25. Time Bandits. Who knew a genuine auteur was lurking inside the revered UK comedy troupe Monty Python? And who knew he was American? After codirecting the amazing Monty Python and the Holy Grail (1975) and helming the iffy Jabberwocky (1977) by himself, animator-turned-filmmaker Terry Gilliam came into his own with this brilliantly imaginative story about diminutive scamps who steal a map containing the locations of holes in time, putting them in the middle of a battle between figures representing God and the devil. Filled with eye-popping images, splendid actors, and wild humor, Time Bandits achieves a singular mixture of cerebral and lowbrow elements.
“A Glimpse at 1981” concludes tomorrow . . .

Sunday, January 7, 2018

1980 Week: A Glimpse at 1981—Part Two of Four

Continuing from yesterday’s post . . .
6. Escape from New York. On a personal note, John Carpenter’s sci-fi action/thriller is one of my favorite movies of all time, simply because of its attitude and style. I’ve watched it dozens of times, and it never gets old for me. The fuck-you swagger of Kurt Russell’s performance as soldier-turned-thief-turned-convict-turned-savior Snake Plissken. The ethereal waves of Carpenter’s and Alan Howarth’s synth-driven score. The inspired notion of a future Manhattan transformed into a maximum-security prison—trust me, if you visited New York City around 1980, that didn’t seem like a stretch. The wild supporting cast: Adrienne Barbeau, Ernest Borgnine, Isaac Hayes, Donald Pleasence, Lee Van Cleef. The larky plot about Air Force One crashing in New York and prisoners taking the president hostage. If you’ve got any criticisms about Escape from New York, they may be legit, but I don’t want to hear ’em.
7. The Final Conflict. Subsequently rechristened Omen III: The Final Conflict to cement is association with the ’70s movies about a youthful antichrist, this franchise-killer jumps ahead in time to imagine Damien Thorne as an adult poised for the presidency. Featuring scenes that border on the ridiculous, such as Damien delivering a monologue to the statue of Christ he keeps in his attic, the big-budget shocker also includes several memorably gruesome death scenes. One involves a very messy suicide, and another involves an iron—the kind one uses to press clothes—making contact with a victim’s face. Even babies get butchered in The Final Conflict, and there’s a trope of kinky sex just for good measure. Although leading man Sam Neill is good as a charismatic devil, the movie falters by taking itself seriously. Still, it’s memorably extreme.
8. For Your Eyes Only. James Bond enters the ’80s with what should have been a return to form after the sci-fi silliness of 1979’s Moonraker, but the combination of a rapidly aging leading man (Roger Moore) and a turgid storyline make for one of 007’s least interesting adventures. As for the leading ladies, exquisitely beautiful Frenchwoman Carole Bouquet is better seen than heard in this film, while crass American Lynn Holly Johnson is better neither seen nor heard. Only the first 10 minutes, featuring a great stunt sequence and the sole onscreen performance of a 007 theme song during the opening credits—hey there, breathtaking Scottish thrush Sheena Easton!—have license to thrill.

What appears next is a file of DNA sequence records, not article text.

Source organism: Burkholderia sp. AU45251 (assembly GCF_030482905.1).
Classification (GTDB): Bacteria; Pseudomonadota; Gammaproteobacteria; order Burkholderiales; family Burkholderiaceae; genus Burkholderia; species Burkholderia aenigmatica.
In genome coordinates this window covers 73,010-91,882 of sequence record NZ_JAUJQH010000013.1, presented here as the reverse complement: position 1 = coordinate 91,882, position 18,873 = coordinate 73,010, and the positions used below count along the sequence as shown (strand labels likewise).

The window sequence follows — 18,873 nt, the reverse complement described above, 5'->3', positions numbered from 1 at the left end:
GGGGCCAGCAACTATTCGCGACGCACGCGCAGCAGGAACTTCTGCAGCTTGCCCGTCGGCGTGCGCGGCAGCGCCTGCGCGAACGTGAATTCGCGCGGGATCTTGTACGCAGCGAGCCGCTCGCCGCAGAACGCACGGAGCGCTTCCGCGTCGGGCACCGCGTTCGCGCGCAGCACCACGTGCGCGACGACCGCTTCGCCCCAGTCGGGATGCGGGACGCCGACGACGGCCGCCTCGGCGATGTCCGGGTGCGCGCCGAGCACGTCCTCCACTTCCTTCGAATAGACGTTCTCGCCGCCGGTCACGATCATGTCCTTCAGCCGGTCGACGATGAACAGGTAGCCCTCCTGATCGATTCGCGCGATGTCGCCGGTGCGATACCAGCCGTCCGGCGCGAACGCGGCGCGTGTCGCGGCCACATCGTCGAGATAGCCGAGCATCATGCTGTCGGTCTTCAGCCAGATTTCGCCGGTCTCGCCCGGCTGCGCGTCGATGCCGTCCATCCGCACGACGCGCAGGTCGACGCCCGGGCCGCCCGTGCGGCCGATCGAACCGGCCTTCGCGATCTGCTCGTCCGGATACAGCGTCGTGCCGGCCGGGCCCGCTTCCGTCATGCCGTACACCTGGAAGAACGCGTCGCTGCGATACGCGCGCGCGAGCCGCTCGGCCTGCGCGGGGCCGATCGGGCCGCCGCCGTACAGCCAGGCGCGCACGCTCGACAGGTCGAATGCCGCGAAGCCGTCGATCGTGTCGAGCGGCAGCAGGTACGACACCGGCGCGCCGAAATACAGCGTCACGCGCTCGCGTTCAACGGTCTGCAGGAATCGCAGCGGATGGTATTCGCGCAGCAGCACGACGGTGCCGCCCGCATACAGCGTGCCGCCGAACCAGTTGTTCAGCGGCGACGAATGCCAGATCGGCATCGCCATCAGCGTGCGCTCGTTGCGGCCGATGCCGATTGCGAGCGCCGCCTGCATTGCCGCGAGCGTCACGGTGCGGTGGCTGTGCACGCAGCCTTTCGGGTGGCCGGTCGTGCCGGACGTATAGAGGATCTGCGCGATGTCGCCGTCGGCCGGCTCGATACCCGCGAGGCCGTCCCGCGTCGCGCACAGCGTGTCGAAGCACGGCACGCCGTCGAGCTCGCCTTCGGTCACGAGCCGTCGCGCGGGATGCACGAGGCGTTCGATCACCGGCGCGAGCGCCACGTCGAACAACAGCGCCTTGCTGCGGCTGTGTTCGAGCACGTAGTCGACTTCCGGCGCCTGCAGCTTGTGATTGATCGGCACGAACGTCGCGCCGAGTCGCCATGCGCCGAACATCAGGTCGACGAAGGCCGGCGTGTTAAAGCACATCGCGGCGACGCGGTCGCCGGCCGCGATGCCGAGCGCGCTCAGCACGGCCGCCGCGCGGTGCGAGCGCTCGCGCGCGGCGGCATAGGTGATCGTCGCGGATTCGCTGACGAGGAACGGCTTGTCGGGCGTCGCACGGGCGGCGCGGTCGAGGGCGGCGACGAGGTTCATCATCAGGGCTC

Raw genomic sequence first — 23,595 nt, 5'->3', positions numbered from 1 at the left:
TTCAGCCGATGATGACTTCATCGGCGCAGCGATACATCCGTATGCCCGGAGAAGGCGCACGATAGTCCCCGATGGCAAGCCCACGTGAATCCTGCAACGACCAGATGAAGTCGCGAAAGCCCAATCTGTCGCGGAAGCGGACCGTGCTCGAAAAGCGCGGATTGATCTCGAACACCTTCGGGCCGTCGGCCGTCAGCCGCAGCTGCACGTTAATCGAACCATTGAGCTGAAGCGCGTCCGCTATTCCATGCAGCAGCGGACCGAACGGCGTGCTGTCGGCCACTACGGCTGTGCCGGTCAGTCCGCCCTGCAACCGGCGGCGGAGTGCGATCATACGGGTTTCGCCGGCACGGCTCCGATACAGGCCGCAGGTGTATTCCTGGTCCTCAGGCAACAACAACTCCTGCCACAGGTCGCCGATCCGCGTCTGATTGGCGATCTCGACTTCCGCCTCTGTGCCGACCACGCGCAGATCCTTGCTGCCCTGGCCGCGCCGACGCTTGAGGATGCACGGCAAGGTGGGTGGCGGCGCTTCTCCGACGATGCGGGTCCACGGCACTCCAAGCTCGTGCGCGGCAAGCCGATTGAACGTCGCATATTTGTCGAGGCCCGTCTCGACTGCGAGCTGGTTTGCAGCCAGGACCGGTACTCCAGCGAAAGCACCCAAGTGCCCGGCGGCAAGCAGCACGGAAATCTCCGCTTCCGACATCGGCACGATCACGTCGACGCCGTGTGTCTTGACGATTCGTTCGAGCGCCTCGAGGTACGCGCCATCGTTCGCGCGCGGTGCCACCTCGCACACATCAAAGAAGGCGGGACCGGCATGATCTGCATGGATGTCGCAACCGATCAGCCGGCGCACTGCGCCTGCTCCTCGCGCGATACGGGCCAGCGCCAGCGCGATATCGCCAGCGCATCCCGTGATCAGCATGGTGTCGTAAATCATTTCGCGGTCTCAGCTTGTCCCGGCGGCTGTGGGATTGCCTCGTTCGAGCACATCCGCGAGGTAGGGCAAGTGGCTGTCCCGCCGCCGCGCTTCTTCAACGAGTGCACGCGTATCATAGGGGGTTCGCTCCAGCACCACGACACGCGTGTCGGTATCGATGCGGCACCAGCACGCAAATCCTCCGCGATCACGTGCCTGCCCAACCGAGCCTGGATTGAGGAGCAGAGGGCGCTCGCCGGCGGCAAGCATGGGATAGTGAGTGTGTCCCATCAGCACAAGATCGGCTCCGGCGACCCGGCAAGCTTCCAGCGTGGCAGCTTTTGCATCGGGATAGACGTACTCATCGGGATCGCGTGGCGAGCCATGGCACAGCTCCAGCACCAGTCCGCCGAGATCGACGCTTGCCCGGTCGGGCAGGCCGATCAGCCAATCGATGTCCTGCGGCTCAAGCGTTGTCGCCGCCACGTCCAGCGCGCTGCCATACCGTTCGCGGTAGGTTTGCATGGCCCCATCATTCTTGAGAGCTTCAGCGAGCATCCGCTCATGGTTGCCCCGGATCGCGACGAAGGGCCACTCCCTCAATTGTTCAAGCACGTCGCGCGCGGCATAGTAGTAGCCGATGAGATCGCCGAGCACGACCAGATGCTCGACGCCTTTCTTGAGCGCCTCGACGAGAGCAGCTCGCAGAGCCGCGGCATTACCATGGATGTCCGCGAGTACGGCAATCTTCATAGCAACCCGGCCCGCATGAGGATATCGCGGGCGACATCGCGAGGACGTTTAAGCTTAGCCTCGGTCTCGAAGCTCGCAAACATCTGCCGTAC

9. Heavy Metal. Launched in 1977, Heavy Metal was a stoner mag with a twist, featuring adult-oriented fantasy/sci-fi stories in comic-book form. Ironically, the movie based upon the magazine is as much a corporate product as it is a counterculture artifact. Produced by Ivan Reitman, the animated movie features several trippy short films, some comedic and some dramatic, in tandem with a barrage of rock songs. Therefore, even as the bizarre onscreen content reflects druggy excess and nerdy wet dreams (cartoon nude scenes?!!), tunes by Cheap Trick, Sammy Hagar, Stevie Nicks and others blast through the speakers in order to sell copies of the soundtrack album. That’s the sad story of the ’70s giving way to the ’80s—the revolution will be monetized.
10. History of the World, Part I. “It’s good to be the king.” “Virgins, put on your ‘no entry’ signs!” “I give you these 15 . . . 10 Commandments!” So many gags in Mel Brooks’ anthology comedy about various historical periods connect that it’s easy to forget the movie is wildly uneven. Eschewing the straight-through narratives of his previous spoofs, Brooks opts for sketches, and he suffers for the lack of an emotional hook. Still, some of Brooks’ best actors are here (Madeline Kahn, Harvey Korman, Cloris Leachman) and dancer-turned-actor Gregory Hines—also wonderful in the 1981 lycanthropy flick Wolfen—is effortlessly charming. History of the World Part I contains many of Brooks’ lamest jokes, as evidenced by a predilection for cheap scatological one-liners, but it also contains one of his most sublime sequences: “The Inquisition, what a show!”